The centuries-old fishing community of Alethankyaw in southern Maungdaw is one of hundreds of Rohingya villages attacked and razed by Burmese government security forces during their brutal “clearance operations” that began in August 2017 and which drove over 720,000 refugees into Bangladesh.
The government maintains that the operations were in response to coordinated “terrorist” attacks on August 25
on thirty police posts, including in Alethankyaw, and that villagers burned their own houses and fled. But this report, based on in-depth interviews with thirty refugees from Alethankyaw, including fishermen, farmers, shopkeepers, housewives and teachers, tells a very different story: the nine-day assault by the Burma Army on their village was carefully pre-planned and implemented, and the 1,000-strong “terrorist” attack on Alethankyaw as described by the government did not and could not have happened.
The report “The Killing Fields of Alethankyaw,” based on eyewitness testimony, exposes systematic preparation and execution of the operations by government forces, using military infrastructure built up along the western edge of the Mayu mountain range since 2012 and Kaladan Press gives a detailed account of the Burma Army’s August 2017 “clearance operations” in the large fishing village of Alethankyaw in southern Maungdaw, uncovering new evidence that the operations against the Rohingya were carefully pre-planned, and not a response to “terrorist attacks” on August 25, as claimed by the Burmese government.
An investigative analysis by Kaladan Press Network
Since the start of the ongoing large-scale “clearance” operation against the Rohingya population by Burmese security forces, the Burmese government’s Information Committee and state media have consistently reported that the operation is a response to over 30 coordinated “extremist terrorist” attacks against police stations and outposts in northern Rakhine State on August 25, 2017. Continue reading →
Penny Green / Thomas MacManus / Alicia de la Cour Venning
For decades, the Rohingya people in Myanmar have been victims of widespread governmental violations that, when considered holistically, and analysed systematically, reveal a bleak conclusion: the Rohingya people are gradually being decimated. Continue reading →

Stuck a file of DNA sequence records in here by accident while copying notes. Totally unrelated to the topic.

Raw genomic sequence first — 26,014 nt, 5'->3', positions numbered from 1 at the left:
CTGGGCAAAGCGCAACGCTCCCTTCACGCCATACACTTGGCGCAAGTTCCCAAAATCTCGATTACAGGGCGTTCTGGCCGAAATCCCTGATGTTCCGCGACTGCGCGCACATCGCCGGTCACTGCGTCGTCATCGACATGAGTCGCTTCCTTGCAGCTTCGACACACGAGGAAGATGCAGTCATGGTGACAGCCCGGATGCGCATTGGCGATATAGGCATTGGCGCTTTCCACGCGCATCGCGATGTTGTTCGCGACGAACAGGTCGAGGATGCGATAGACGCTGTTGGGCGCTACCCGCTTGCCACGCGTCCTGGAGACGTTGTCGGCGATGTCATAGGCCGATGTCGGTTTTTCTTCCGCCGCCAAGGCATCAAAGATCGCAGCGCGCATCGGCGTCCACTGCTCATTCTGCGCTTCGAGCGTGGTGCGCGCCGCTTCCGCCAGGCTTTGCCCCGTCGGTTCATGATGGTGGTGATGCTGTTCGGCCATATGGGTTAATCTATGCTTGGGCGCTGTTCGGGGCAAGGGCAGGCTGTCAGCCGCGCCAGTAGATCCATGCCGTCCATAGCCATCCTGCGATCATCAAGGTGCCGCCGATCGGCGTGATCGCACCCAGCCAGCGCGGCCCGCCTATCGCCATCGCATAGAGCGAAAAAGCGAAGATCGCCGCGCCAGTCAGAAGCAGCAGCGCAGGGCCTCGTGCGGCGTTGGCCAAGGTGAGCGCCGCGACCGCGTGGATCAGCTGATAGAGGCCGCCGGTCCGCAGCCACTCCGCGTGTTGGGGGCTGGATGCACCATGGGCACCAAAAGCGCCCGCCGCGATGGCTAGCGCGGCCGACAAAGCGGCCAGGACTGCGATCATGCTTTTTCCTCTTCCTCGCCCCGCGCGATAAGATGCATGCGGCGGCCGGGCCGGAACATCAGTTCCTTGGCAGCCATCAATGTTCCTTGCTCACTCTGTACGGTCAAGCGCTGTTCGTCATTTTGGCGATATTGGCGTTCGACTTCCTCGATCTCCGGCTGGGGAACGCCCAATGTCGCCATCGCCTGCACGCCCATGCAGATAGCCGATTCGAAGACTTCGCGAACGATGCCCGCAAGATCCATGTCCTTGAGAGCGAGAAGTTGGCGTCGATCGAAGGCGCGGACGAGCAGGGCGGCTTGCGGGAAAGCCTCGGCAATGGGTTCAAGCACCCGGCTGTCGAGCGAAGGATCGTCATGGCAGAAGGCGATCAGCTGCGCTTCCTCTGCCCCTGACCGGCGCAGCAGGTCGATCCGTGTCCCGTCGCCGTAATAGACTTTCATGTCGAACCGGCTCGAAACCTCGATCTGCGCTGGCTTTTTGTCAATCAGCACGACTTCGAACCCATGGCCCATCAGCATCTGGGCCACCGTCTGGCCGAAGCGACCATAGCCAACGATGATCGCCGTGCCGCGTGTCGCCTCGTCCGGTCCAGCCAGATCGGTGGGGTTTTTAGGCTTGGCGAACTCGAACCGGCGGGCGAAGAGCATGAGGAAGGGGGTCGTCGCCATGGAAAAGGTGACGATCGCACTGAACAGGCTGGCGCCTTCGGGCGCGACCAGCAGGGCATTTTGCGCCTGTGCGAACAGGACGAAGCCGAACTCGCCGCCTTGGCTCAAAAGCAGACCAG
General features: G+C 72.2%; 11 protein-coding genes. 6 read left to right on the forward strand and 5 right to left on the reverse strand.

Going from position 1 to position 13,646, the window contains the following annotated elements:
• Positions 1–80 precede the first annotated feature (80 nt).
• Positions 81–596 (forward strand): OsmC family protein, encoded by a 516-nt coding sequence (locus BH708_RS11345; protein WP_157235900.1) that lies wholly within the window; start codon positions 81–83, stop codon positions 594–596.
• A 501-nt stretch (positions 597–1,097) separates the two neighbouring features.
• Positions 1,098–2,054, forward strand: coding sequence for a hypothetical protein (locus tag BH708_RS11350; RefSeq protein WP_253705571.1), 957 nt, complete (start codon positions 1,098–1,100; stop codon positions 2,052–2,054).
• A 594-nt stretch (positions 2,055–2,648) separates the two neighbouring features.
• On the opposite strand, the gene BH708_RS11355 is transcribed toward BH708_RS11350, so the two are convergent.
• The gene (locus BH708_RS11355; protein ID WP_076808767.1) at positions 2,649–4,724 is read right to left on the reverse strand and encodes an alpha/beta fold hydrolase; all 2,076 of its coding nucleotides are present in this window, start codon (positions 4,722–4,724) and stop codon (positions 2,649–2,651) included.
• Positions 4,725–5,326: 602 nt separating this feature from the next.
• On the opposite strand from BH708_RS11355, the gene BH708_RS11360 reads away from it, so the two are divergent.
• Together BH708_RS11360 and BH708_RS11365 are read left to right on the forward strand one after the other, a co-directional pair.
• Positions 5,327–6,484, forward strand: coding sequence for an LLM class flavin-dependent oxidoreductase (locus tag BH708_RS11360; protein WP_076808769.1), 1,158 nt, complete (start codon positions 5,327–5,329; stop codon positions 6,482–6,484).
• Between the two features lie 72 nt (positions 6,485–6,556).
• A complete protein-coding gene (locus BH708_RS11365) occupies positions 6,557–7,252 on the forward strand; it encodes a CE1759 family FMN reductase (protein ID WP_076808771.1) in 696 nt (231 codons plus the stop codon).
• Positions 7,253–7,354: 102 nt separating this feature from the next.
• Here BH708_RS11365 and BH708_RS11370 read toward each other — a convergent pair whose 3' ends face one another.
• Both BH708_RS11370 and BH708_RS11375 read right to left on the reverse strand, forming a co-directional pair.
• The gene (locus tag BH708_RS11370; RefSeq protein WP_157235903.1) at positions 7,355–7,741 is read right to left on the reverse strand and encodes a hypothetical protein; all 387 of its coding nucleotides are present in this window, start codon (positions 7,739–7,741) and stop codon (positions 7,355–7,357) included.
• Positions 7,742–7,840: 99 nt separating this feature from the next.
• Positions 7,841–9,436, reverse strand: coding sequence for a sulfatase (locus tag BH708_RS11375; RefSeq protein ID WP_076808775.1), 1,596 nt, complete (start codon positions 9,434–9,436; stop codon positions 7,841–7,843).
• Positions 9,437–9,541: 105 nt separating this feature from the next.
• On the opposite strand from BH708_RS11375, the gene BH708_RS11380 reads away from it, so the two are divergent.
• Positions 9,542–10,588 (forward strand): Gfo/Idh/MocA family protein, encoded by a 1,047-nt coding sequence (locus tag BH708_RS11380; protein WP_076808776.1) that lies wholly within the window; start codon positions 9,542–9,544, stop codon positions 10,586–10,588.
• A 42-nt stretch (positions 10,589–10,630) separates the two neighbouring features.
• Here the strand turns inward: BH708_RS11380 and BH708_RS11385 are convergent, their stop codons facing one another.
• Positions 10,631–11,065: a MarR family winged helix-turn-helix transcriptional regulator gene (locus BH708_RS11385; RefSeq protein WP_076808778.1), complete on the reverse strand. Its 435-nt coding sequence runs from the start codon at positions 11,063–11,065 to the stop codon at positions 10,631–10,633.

This legal analysis considers whether the ongoing attacks on and persecution of the Rohingya Muslim population in Myanmar constitute genocide, as defined by the 1948 Convention on the Prevention and Punishment of the Crime of Genocide (the Genocide Convention). The paper begins with a detailed, historical account of the human rights situation of Rohingya since Myanmar’s independence. It then uses the Genocide Convention’s definition of gen-ocide to analyze the treatment of Rohingya.
“The finding of a mass grave at a trafficking camp sadly comes as little surprise. The long involvement of Thai officials in trafficking means that an independent investigation with UN involvement is necessary to uncover the truth and hold those responsible to account.”
Brad Adams, Asia director Continue reading →
Along the nearly 1,000-kilometer refugee passage from western Burma to southern Thailand lies a string of mass graves occupied by a single ethnic group — the Rohingya. United to End Genocide
The Burmese successive junta, its armed forces known as the “Tatmadaw,” and other armed groups under government control are committing gross human rights violations against ethnic and religious minorities. Extrajudicial killings, torture, and forced labor are prevalent; rape and sexual abuse by the Tatmadaw are rampant; and shows a complete disregard for the principle of distinction, intentionally targeting civilians with impunity. Continue reading →
Comment on the Nationwide Ceasefire Agreement proposed by the Government of Burma/Myanmar
Burma, also known as Myanmar, has been plagued by a complex civil war since the independence of the country in 1948. To bring this to an end, a dialogue process between the ruling regime led by President Thein Sein and the ethnic armed groups (hereafter ‘EAOs’) has been taking place for about three years now since it commenced in 2011. On November 2, 2013, a conference was held in Laiza, the headquarters of the Kachin Independence Organization (‘KIO’), in Kachin State, with the participation of almost all the major EAOs. There, the ethnic leaders reached a common agreement for, inter alia, the establishment of a federal union coupled with a federal army, as a crucial part of a new political framework.